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I'm pretty new to Git so I was playing around with it before I knew what workflow and structure I wanted to use for my development repository. I created a local repository that I wanted to use to replace a remote one. I am currently the only one using it (though I cloned on different machines).

Basically, I created a new local repository and got it the way I wanted it. I forced a push to the remote repository to overwrite the old one like stated here: How can I choose to overwrite remote repository with local commits? ... well except that I used the URL instead of origin.

Then I added the remote repository and checked to see if it worked.

$ git remote add origin <url>

I looked at the full history and I ended up with something like this:

gitk --all

Oh no! So I removed the remote and no change. Now I have this detached history AND branches that don't exist. So then I tried this: How do you Remove an Invalid Remote Branch Reference from Git?

It didn't help.

$ git remote show

Shows up empty. Is there any way to undo this? I don't see how just adding a remote could muck up my working directory this badly!

Edit: I just noticed that there is one branch on the old history that wasn't the same as a new one. Also, I did fetch after adding the remote repository. I can see the old branch in

$ git reflog --all

and it shows up as

16903f4 refs/remotes/origin/feature/test-feature@{0}: fetch origin: storing head
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Which tree is the cleaned-up one that you want to keep? Did you draw these graphs manually? just asking as the 'remote/feature/test-feature' suggests as there was a remote called 'feature'.. –  inger Jan 30 '13 at 20:57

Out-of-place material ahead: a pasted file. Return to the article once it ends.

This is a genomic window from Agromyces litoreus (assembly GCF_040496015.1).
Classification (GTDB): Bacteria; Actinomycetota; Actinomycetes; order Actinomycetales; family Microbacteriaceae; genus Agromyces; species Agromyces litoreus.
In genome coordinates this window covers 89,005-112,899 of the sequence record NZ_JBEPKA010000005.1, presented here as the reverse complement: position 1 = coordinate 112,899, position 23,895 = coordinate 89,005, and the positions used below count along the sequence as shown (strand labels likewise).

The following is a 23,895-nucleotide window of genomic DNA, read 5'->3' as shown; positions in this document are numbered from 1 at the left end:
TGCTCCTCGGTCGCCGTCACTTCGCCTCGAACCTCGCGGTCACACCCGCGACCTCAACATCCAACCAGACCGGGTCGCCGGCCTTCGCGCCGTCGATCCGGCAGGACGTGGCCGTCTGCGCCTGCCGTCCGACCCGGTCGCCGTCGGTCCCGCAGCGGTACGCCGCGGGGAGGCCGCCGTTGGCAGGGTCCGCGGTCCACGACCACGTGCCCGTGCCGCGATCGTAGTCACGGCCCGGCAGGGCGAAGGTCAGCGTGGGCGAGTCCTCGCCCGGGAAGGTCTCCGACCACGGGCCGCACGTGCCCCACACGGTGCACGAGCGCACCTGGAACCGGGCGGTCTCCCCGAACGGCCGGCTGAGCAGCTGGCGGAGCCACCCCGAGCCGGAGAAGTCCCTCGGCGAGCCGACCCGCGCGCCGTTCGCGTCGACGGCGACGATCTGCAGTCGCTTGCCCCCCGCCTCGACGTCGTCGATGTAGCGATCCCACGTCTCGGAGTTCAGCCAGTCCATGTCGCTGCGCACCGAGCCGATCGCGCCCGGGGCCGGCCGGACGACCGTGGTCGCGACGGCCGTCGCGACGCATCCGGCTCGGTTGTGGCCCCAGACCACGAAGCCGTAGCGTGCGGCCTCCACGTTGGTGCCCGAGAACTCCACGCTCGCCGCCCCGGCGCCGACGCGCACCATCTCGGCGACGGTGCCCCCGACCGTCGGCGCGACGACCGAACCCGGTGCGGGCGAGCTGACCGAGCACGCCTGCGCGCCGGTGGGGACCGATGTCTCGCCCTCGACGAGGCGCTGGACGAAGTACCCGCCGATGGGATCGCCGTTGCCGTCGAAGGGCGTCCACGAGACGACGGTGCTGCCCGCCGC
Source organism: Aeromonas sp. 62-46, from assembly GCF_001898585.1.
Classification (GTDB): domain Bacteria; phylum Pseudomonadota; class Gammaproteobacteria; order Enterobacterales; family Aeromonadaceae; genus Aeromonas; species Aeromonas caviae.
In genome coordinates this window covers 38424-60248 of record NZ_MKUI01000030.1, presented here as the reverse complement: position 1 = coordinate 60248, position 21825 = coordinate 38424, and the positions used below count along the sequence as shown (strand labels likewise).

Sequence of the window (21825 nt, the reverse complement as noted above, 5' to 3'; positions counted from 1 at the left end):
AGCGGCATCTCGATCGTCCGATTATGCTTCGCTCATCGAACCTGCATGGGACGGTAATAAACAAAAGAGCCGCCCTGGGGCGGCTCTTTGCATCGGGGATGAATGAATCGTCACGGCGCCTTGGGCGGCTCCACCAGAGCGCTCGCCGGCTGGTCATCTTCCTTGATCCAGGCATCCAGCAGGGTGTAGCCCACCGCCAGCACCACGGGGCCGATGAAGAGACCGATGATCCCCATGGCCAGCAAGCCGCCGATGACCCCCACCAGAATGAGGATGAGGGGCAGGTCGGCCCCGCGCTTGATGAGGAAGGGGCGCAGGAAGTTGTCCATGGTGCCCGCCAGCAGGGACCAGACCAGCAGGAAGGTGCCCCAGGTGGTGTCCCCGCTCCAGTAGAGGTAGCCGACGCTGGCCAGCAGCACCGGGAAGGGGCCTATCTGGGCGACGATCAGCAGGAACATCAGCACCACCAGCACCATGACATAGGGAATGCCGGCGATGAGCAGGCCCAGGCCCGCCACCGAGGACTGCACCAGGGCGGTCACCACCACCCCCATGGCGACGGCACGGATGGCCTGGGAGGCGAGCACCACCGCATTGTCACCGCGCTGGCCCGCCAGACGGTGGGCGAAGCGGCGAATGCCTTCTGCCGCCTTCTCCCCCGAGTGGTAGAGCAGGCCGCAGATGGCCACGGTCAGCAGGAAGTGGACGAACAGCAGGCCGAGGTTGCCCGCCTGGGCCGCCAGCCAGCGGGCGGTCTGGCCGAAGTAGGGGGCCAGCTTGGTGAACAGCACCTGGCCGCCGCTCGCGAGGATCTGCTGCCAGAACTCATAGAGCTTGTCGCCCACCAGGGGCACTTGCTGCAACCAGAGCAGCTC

Sorry, that should have been 'remote/origin/feature/test-feature'. The plots were drawn manually but both trees show up when I do gitk --all. I redrew the image so it looks a bit more like my situation. The top tree was the one I wanted to keep and the bottom one had the "old" repository history. –  John Smith Jan 31 '13 at 21:43

2 Answers 2

Do you want to merge the local history with the remote one, or simply keep one of them?

a) if you want to merge them, the 2 histories need to be connected first. Then rebase with --root is you friend I guess.

--root Rebase all commits reachable from , instead of limiting them with an . This allows you to rebase the root commit(s) on a branch. Must be used with --onto, and will skip changes already contained in (instead of ). When used together with --preserve-merges, all root commits will be rewritten to have as parent instead.


b) if you want to keep, say, only the local changes and drop the remote ones: just delete the remote ref:

 git push origin :badbranch

Let me know if you need more clarification.

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I'd say it's the latter. If I had access to the remote, I would delete the bare repository and push my local one; however, I don't have file access (only https). So I need to overwrite but I want to push the entire repository with all my branches. Some branches are the same name so I guess it tried to merge where it could and kept a detached history where it couldn't. –  John Smith Jan 30 '13 at 19:09
up vote 0 down vote accepted

I fixed it by adding the remote with the same name and deleting the remote branches that weren't similar. I think a better solution would be one without manually deleting branches (I already have the repository and history I want to use) but at least my problem is fixed!

  1. If the remote repo was removed

    $ git remote add <same remote name> <url to the repo>
  2. Remove old remote branches that aren't in the "new" repository

    $ git push <same remote name> --delete <branch name>
share|improve this answer
ok accept it as answered so that it will be helpful to others. –  uDaY Jan 31 '13 at 23:22

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